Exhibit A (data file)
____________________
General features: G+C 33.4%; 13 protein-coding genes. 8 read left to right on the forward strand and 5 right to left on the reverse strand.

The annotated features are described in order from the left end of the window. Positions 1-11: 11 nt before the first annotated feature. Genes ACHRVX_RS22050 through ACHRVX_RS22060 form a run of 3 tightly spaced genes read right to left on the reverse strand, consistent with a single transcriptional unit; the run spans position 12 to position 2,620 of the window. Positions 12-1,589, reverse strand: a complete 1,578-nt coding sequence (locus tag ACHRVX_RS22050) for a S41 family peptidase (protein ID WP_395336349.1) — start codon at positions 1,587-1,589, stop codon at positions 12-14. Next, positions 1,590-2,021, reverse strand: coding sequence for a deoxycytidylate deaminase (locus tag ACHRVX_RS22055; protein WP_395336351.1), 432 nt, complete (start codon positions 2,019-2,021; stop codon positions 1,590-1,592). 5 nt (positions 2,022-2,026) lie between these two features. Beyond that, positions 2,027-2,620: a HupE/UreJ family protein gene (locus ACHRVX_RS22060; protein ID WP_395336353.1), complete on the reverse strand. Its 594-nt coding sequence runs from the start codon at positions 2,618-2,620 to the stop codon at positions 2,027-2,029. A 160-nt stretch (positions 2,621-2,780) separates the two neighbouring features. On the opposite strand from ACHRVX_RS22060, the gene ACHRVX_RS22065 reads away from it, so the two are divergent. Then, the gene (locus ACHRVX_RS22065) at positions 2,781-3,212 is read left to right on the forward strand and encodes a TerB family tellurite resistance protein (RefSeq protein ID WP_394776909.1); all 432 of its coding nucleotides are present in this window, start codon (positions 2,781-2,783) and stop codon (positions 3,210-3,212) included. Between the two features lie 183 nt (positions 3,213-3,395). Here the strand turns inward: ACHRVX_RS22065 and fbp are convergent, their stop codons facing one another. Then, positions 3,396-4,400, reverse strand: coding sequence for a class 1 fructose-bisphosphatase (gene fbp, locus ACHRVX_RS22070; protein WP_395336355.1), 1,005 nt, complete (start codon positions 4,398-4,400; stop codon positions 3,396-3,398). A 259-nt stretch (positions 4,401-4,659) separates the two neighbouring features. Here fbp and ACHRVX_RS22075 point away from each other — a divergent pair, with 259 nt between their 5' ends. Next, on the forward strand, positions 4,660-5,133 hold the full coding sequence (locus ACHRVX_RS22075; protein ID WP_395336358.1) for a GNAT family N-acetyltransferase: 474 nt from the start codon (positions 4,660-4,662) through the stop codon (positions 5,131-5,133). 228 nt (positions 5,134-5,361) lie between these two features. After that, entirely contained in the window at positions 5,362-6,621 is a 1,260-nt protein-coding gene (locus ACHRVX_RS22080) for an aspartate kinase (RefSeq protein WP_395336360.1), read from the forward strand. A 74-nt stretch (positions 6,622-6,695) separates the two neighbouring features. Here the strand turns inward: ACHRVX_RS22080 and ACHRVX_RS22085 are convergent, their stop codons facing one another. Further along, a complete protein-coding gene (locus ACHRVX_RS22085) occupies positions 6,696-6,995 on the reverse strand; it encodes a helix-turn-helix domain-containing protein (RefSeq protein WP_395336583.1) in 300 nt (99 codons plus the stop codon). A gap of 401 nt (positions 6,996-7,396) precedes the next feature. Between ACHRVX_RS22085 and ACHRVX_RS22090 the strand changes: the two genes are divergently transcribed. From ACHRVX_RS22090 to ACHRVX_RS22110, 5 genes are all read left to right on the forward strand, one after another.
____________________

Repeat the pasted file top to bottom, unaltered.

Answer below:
General features: G+C 33.4%; 13 protein-coding genes. 8 read left to right on the forward strand and 5 right to left on the reverse strand.

The annotated features are described in order from the left end of the window. Positions 1-11: 11 nt before the first annotated feature. Genes ACHRVX_RS22050 through ACHRVX_RS22060 form a run of 3 tightly spaced genes read right to left on the reverse strand, consistent with a single transcriptional unit; the run spans position 12 to position 2,620 of the window. Positions 12-1,589, reverse strand: a complete 1,578-nt coding sequence (locus tag ACHRVX_RS22050) for a S41 family peptidase (protein ID WP_395336349.1) — start codon at positions 1,587-1,589, stop codon at positions 12-14. Next, positions 1,590-2,021, reverse strand: coding sequence for a deoxycytidylate deaminase (locus tag ACHRVX_RS22055; protein WP_395336351.1), 432 nt, complete (start codon positions 2,019-2,021; stop codon positions 1,590-1,592). 5 nt (positions 2,022-2,026) lie between these two features. Beyond that, positions 2,027-2,620: a HupE/UreJ family protein gene (locus ACHRVX_RS22060; protein ID WP_395336353.1), complete on the reverse strand. Its 594-nt coding sequence runs from the start codon at positions 2,618-2,620 to the stop codon at positions 2,027-2,029. A 160-nt stretch (positions 2,621-2,780) separates the two neighbouring features. On the opposite strand from ACHRVX_RS22060, the gene ACHRVX_RS22065 reads away from it, so the two are divergent. Then, the gene (locus ACHRVX_RS22065) at positions 2,781-3,212 is read left to right on the forward strand and encodes a TerB family tellurite resistance protein (RefSeq protein ID WP_394776909.1); all 432 of its coding nucleotides are present in this window, start codon (positions 2,781-2,783) and stop codon (positions 3,210-3,212) included. Between the two features lie 183 nt (positions 3,213-3,395). Here the strand turns inward: ACHRVX_RS22065 and fbp are convergent, their stop codons facing one another. Then, positions 3,396-4,400, reverse strand: coding sequence for a class 1 fructose-bisphosphatase (gene fbp, locus ACHRVX_RS22070; protein WP_395336355.1), 1,005 nt, complete (start codon positions 4,398-4,400; stop codon positions 3,396-3,398). A 259-nt stretch (positions 4,401-4,659) separates the two neighbouring features. Here fbp and ACHRVX_RS22075 point away from each other — a divergent pair, with 259 nt between their 5' ends. Next, on the forward strand, positions 4,660-5,133 hold the full coding sequence (locus ACHRVX_RS22075; protein ID WP_395336358.1) for a GNAT family N-acetyltransferase: 474 nt from the start codon (positions 4,660-4,662) through the stop codon (positions 5,131-5,133). 228 nt (positions 5,134-5,361) lie between these two features. After that, entirely contained in the window at positions 5,362-6,621 is a 1,260-nt protein-coding gene (locus ACHRVX_RS22080) for an aspartate kinase (RefSeq protein WP_395336360.1), read from the forward strand. A 74-nt stretch (positions 6,622-6,695) separates the two neighbouring features. Here the strand turns inward: ACHRVX_RS22080 and ACHRVX_RS22085 are convergent, their stop codons facing one another. Further along, a complete protein-coding gene (locus ACHRVX_RS22085) occupies positions 6,696-6,995 on the reverse strand; it encodes a helix-turn-helix domain-containing protein (RefSeq protein WP_395336583.1) in 300 nt (99 codons plus the stop codon). A gap of 401 nt (positions 6,996-7,396) precedes the next feature. Between ACHRVX_RS22085 and ACHRVX_RS22090 the strand changes: the two genes are divergently transcribed. From ACHRVX_RS22090 to ACHRVX_RS22110, 5 genes are all read left to right on the forward strand, one after another.